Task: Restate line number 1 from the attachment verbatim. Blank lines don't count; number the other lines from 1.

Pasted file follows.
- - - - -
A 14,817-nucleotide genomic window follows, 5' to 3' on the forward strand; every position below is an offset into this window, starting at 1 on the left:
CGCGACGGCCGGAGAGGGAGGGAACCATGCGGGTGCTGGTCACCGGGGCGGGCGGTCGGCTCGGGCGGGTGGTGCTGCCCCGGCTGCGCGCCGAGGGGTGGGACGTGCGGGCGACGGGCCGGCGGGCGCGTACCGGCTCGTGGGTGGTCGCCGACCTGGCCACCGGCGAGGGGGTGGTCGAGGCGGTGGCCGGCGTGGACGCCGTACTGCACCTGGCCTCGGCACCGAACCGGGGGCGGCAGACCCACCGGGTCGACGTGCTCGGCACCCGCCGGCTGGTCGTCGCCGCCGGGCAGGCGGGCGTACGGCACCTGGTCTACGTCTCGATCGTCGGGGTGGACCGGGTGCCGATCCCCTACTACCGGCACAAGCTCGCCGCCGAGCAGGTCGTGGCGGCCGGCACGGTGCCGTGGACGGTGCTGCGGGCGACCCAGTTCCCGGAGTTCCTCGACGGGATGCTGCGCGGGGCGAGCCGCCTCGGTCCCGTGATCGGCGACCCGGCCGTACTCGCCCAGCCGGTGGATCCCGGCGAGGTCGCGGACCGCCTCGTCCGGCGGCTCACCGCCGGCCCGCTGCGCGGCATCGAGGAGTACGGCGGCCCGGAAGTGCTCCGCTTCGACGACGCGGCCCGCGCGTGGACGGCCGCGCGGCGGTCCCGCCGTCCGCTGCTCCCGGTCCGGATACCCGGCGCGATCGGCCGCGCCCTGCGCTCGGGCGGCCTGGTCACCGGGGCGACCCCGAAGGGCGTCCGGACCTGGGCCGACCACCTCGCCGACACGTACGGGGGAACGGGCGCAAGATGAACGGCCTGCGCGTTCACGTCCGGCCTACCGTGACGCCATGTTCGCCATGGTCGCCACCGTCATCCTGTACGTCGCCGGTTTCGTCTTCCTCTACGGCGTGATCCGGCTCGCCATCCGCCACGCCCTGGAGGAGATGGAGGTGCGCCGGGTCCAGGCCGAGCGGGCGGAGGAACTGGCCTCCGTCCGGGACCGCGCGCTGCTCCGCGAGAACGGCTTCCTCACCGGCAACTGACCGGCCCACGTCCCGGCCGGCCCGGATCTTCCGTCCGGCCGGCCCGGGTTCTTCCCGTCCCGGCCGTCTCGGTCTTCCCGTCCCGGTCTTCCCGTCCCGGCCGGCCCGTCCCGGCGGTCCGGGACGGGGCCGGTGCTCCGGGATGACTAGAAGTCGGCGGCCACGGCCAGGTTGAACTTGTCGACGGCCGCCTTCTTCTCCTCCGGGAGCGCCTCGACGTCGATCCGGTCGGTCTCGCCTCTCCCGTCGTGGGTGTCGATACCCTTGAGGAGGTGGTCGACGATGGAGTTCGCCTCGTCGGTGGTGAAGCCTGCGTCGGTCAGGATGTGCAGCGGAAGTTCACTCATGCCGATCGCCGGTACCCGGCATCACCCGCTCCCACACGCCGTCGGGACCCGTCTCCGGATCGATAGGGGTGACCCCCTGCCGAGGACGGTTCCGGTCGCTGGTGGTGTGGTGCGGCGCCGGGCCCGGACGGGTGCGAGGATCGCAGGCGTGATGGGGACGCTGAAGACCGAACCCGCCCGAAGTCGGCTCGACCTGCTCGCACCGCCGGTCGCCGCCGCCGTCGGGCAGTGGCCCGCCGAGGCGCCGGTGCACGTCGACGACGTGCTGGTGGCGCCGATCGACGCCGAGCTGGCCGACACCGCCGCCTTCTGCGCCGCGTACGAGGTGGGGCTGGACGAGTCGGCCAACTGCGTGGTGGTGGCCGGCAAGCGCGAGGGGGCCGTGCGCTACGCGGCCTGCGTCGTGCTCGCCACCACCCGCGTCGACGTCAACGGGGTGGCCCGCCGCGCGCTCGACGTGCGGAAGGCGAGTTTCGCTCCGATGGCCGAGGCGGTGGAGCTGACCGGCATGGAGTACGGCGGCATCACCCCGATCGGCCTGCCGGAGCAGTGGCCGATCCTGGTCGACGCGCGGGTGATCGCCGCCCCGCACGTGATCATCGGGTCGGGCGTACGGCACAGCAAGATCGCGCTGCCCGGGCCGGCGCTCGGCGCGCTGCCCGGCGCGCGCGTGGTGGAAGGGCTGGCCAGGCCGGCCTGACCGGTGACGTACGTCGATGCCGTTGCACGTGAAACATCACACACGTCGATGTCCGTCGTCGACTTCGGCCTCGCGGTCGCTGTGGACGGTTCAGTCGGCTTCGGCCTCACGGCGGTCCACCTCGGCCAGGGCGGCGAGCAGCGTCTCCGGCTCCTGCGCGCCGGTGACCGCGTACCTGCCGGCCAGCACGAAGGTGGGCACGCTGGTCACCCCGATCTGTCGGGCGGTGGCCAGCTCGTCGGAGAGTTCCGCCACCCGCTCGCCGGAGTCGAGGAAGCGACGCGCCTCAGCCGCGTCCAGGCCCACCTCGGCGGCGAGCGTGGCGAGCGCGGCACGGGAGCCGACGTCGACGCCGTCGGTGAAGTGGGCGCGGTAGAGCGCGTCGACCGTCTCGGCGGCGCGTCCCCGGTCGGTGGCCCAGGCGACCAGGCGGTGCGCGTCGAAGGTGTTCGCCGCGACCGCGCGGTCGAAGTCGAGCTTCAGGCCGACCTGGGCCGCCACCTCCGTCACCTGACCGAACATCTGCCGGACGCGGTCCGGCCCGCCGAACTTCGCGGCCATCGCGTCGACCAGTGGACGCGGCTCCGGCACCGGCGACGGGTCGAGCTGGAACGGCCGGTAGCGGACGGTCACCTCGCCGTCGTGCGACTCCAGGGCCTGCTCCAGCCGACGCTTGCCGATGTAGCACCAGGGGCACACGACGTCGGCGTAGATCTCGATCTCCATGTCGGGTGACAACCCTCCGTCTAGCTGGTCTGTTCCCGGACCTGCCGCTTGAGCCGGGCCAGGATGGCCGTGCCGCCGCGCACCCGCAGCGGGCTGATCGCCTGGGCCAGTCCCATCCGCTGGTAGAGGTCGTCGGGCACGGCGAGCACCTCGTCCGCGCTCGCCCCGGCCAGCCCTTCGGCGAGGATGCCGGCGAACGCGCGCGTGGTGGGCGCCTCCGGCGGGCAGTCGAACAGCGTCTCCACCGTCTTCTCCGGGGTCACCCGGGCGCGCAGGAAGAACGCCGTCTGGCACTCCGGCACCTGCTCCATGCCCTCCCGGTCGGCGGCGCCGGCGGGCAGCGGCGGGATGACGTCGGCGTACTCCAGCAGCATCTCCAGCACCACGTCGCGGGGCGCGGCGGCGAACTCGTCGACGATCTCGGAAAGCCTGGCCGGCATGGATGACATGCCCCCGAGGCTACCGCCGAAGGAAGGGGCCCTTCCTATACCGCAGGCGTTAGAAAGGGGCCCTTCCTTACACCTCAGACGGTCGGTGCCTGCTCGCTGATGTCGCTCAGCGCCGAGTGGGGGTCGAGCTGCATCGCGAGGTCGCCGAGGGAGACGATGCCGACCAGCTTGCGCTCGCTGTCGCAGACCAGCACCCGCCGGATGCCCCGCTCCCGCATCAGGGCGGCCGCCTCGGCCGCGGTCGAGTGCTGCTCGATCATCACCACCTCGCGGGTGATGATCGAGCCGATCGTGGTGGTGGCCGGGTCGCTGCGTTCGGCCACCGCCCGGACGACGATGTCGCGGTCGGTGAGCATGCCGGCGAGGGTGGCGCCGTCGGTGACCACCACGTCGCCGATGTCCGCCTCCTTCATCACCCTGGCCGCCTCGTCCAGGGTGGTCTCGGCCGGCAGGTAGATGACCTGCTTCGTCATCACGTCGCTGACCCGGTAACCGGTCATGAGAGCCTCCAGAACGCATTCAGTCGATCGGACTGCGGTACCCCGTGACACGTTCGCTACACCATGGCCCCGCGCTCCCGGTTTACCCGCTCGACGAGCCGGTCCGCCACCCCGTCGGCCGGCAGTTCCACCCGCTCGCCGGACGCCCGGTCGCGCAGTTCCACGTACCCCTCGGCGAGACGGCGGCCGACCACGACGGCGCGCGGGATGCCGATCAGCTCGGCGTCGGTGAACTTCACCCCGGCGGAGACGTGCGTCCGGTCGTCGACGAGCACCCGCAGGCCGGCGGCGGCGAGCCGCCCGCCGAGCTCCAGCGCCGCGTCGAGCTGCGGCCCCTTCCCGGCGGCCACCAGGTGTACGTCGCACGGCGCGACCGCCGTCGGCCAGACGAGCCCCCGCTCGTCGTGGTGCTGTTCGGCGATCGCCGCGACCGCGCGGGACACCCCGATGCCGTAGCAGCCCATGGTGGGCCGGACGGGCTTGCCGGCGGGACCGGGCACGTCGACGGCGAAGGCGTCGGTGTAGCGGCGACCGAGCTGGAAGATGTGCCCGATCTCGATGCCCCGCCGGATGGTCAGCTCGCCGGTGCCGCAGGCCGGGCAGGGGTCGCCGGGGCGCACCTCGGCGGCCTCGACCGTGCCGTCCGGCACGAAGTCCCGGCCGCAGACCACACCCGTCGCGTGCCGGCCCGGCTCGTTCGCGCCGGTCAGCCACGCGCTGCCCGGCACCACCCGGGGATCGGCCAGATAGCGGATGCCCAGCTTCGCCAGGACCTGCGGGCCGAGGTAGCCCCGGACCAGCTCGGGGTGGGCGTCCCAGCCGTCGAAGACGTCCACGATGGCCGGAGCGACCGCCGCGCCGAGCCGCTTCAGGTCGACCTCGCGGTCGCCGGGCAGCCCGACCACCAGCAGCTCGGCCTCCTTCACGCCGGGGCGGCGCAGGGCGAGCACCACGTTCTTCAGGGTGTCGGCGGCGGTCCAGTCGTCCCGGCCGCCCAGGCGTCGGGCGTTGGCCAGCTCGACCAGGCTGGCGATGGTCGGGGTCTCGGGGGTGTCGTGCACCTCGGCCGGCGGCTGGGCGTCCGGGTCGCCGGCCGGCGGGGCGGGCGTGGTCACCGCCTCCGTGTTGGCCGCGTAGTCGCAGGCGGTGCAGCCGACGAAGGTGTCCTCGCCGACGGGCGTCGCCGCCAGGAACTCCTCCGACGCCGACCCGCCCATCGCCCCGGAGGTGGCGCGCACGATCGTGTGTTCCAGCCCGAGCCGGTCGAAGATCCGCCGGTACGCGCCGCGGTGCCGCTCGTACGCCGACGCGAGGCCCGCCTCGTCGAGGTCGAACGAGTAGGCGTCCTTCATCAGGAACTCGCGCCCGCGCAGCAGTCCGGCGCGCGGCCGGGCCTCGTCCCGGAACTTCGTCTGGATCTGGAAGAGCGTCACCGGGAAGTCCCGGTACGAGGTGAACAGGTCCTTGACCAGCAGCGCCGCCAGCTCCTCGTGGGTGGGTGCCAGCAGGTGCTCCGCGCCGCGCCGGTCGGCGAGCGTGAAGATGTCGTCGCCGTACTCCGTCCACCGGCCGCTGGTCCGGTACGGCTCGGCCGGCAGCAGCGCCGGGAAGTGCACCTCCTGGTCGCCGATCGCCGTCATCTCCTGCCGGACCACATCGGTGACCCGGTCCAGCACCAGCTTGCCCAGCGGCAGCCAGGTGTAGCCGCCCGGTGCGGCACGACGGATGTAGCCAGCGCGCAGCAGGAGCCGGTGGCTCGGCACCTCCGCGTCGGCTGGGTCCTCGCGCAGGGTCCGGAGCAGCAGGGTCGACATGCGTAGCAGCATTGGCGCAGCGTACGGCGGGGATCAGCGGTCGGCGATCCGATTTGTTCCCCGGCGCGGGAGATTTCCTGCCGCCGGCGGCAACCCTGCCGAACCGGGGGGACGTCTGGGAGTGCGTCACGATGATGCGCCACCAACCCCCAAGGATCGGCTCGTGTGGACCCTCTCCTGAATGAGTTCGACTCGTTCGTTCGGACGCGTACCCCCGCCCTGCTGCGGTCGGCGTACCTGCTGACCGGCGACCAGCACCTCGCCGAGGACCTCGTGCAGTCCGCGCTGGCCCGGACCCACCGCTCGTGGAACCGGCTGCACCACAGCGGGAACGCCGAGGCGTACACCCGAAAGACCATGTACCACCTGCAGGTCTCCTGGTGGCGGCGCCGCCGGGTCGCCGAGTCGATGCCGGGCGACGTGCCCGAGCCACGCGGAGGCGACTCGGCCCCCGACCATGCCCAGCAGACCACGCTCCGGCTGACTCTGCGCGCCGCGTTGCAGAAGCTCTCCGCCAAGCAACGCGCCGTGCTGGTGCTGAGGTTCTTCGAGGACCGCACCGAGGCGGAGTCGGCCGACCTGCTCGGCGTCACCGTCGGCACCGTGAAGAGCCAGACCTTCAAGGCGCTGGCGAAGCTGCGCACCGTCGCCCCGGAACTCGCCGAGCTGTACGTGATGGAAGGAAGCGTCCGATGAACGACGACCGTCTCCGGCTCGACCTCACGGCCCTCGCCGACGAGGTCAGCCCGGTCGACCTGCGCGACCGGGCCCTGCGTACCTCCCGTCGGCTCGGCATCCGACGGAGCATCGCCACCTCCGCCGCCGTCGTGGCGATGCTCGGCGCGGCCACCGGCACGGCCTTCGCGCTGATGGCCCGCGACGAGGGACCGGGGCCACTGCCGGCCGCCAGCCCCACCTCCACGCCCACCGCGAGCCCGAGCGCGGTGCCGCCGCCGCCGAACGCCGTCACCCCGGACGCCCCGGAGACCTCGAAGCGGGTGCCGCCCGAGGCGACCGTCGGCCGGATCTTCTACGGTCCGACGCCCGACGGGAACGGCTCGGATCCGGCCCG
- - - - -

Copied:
A 14,817-nucleotide genomic window follows, 5' to 3' on the forward strand; every position below is an offset into this window, starting at 1 on the left: